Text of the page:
Written by Don Byrd
A new class-action lawsuit filed by the ACLU of Idaho on behalf of Jewish prisoners charges the Idaho Department of Corrections with refusing to provide kosher meals despite repeated requests. The plaintiffs argue the denial violates their religious liberty rights under the Religious Land Use and Institutionalized Persons Act (RLUIPA).
The Spokesman-Review reports:
According to documents filed in the court case, the Idaho Department of Correction requested a report from Rabbi Mendel Lifshitz in 2005 on its religious accommodations for Jewish prison inmates. Lifshitz reported that IDOC could fulfill requirements for kosher meals by providing sealed, pre-prepared certified kosher meals, as do most state prison systems; many also supplement those with fruit or other cold items that already are kosher.
While IDOC’s internal “Handbook of Religious Beliefs and Practices” specifically requires that Jewish inmates be provided a kosher diet upon request, including kosher-for-Passover meals during that holiday, the department instead has taken the position that it doesn’t offer any religion-specific diet, instead offering all inmates a choice between a “mainline” menu or five “selective diet options.”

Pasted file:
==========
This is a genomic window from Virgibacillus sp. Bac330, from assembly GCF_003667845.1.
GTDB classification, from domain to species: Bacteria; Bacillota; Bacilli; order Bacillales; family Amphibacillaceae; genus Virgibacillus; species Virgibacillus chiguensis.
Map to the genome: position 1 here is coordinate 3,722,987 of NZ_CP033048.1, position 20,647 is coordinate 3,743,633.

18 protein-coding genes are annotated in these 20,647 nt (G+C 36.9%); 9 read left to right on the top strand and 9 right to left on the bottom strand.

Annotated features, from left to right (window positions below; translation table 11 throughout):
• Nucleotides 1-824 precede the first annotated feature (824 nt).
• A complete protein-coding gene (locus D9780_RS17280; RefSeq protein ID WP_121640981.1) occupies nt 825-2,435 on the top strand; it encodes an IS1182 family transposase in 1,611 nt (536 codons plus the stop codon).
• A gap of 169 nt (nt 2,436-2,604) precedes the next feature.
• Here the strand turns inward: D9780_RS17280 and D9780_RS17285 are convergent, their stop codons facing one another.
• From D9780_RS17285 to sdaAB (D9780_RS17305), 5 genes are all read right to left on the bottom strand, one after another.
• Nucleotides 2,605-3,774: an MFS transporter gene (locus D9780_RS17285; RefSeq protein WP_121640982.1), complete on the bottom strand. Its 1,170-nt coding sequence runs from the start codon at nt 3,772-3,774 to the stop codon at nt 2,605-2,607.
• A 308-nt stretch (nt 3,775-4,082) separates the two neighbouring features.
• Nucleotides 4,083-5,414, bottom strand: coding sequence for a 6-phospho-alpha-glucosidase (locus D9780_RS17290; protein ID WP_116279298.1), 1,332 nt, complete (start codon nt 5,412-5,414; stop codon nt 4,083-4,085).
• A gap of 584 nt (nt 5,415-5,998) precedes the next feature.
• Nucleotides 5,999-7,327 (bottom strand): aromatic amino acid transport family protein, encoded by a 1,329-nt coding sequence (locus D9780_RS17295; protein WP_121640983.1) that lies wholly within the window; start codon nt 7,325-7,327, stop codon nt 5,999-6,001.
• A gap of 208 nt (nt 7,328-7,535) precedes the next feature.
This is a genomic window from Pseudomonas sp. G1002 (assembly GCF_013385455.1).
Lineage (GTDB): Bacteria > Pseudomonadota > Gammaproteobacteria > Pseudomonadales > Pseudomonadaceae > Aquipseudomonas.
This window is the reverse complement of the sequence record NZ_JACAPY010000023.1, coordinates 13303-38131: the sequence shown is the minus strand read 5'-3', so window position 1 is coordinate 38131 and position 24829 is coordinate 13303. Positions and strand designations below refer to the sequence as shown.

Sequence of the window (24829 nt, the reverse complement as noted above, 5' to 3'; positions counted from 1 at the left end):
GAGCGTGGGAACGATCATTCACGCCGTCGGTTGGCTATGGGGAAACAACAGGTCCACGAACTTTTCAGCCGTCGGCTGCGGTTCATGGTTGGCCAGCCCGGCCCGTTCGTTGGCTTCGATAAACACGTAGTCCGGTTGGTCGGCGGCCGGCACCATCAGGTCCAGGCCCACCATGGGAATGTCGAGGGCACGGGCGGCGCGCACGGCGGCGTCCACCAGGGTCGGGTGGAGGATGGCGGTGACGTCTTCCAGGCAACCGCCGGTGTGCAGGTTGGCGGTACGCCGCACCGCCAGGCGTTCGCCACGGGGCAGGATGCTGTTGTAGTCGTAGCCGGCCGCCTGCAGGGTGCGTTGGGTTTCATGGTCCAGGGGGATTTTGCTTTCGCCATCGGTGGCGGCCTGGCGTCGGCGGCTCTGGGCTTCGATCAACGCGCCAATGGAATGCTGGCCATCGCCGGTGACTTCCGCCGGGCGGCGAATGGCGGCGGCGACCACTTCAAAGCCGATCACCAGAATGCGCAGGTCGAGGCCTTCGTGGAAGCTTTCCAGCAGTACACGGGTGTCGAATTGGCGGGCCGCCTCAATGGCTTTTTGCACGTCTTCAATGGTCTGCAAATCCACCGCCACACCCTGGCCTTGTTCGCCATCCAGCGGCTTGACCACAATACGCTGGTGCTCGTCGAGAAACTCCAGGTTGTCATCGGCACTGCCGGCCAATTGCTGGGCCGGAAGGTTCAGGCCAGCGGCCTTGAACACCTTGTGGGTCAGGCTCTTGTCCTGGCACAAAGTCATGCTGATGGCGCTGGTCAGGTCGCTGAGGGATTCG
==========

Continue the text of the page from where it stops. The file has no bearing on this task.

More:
Some might question, “Is it really that important to provide inmates with kosher meals?” Simply put yourself in the plaintiffs’ shoes, their attorney asks:
“I think everyone can think for themselves what it would mean to be placed into a situation where you violate your religious beliefs every single time that you ate,” said Richard Eppink, ACLU of Idaho legal director. “Religious freedom is one of the most fundamental rights guaranteed under the First Amendment, whether you are incarcerated or not.”
For more on the Religious Land Use and Institutionalized Persons Act, see the Baptist Joint Committee’s RLUIPA resource page.